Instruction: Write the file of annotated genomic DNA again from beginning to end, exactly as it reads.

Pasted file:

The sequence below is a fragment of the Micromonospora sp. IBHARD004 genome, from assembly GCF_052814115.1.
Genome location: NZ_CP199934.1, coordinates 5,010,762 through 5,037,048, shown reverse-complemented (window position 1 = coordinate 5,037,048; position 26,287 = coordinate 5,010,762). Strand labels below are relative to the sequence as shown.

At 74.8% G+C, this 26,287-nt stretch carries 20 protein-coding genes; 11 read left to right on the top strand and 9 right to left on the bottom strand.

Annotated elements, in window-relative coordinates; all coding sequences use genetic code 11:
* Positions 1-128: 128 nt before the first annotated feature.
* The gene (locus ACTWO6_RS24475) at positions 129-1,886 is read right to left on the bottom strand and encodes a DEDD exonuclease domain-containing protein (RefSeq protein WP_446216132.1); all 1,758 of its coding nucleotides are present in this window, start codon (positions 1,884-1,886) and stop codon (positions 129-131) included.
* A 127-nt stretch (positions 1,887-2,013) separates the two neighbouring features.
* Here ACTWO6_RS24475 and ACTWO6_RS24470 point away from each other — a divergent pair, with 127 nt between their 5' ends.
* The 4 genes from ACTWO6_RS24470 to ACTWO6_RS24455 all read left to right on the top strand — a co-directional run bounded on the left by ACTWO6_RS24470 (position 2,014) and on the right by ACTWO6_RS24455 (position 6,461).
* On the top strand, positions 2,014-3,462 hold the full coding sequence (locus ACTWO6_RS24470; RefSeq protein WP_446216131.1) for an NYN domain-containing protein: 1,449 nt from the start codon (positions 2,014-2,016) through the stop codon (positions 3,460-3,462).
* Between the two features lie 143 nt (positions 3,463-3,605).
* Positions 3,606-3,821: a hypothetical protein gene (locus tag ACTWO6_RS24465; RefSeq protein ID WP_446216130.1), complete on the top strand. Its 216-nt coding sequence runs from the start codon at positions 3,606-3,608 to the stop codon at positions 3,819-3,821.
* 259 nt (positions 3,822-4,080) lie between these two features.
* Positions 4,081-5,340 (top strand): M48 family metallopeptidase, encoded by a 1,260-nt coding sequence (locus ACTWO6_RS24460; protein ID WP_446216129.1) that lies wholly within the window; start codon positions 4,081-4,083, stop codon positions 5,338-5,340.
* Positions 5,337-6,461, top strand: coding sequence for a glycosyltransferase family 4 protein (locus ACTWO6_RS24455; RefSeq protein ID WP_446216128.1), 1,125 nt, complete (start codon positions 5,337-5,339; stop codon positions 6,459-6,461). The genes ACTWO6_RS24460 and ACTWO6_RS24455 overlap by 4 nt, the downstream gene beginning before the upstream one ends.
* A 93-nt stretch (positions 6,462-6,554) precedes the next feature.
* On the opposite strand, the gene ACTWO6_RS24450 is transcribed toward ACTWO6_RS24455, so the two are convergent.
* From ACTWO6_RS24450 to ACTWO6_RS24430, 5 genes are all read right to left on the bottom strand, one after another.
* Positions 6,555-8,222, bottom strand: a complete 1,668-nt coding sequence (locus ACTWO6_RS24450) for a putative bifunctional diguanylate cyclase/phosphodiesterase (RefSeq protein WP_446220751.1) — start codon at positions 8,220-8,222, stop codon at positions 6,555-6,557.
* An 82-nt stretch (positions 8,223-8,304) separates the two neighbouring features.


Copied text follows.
The sequence below is a fragment of the Micromonospora sp. IBHARD004 genome, from assembly GCF_052814115.1.
Genome location: NZ_CP199934.1, coordinates 5,010,762 through 5,037,048, shown reverse-complemented (window position 1 = coordinate 5,037,048; position 26,287 = coordinate 5,010,762). Strand labels below are relative to the sequence as shown.

At 74.8% G+C, this 26,287-nt stretch carries 20 protein-coding genes; 11 read left to right on the top strand and 9 right to left on the bottom strand.

Annotated elements, in window-relative coordinates; all coding sequences use genetic code 11:
* Positions 1-128: 128 nt before the first annotated feature.
* The gene (locus ACTWO6_RS24475) at positions 129-1,886 is read right to left on the bottom strand and encodes a DEDD exonuclease domain-containing protein (RefSeq protein WP_446216132.1); all 1,758 of its coding nucleotides are present in this window, start codon (positions 1,884-1,886) and stop codon (positions 129-131) included.
* A 127-nt stretch (positions 1,887-2,013) separates the two neighbouring features.
* Here ACTWO6_RS24475 and ACTWO6_RS24470 point away from each other — a divergent pair, with 127 nt between their 5' ends.
* The 4 genes from ACTWO6_RS24470 to ACTWO6_RS24455 all read left to right on the top strand — a co-directional run bounded on the left by ACTWO6_RS24470 (position 2,014) and on the right by ACTWO6_RS24455 (position 6,461).
* On the top strand, positions 2,014-3,462 hold the full coding sequence (locus ACTWO6_RS24470; RefSeq protein WP_446216131.1) for an NYN domain-containing protein: 1,449 nt from the start codon (positions 2,014-2,016) through the stop codon (positions 3,460-3,462).
* Between the two features lie 143 nt (positions 3,463-3,605).
* Positions 3,606-3,821: a hypothetical protein gene (locus tag ACTWO6_RS24465; RefSeq protein ID WP_446216130.1), complete on the top strand. Its 216-nt coding sequence runs from the start codon at positions 3,606-3,608 to the stop codon at positions 3,819-3,821.
* 259 nt (positions 3,822-4,080) lie between these two features.
* Positions 4,081-5,340 (top strand): M48 family metallopeptidase, encoded by a 1,260-nt coding sequence (locus ACTWO6_RS24460; protein ID WP_446216129.1) that lies wholly within the window; start codon positions 4,081-4,083, stop codon positions 5,338-5,340.
* Positions 5,337-6,461, top strand: coding sequence for a glycosyltransferase family 4 protein (locus ACTWO6_RS24455; RefSeq protein ID WP_446216128.1), 1,125 nt, complete (start codon positions 5,337-5,339; stop codon positions 6,459-6,461). The genes ACTWO6_RS24460 and ACTWO6_RS24455 overlap by 4 nt, the downstream gene beginning before the upstream one ends.
* A 93-nt stretch (positions 6,462-6,554) precedes the next feature.
* On the opposite strand, the gene ACTWO6_RS24450 is transcribed toward ACTWO6_RS24455, so the two are convergent.
* From ACTWO6_RS24450 to ACTWO6_RS24430, 5 genes are all read right to left on the bottom strand, one after another.
* Positions 6,555-8,222, bottom strand: a complete 1,668-nt coding sequence (locus ACTWO6_RS24450) for a putative bifunctional diguanylate cyclase/phosphodiesterase (RefSeq protein WP_446220751.1) — start codon at positions 8,220-8,222, stop codon at positions 6,555-6,557.
* An 82-nt stretch (positions 8,223-8,304) separates the two neighbouring features.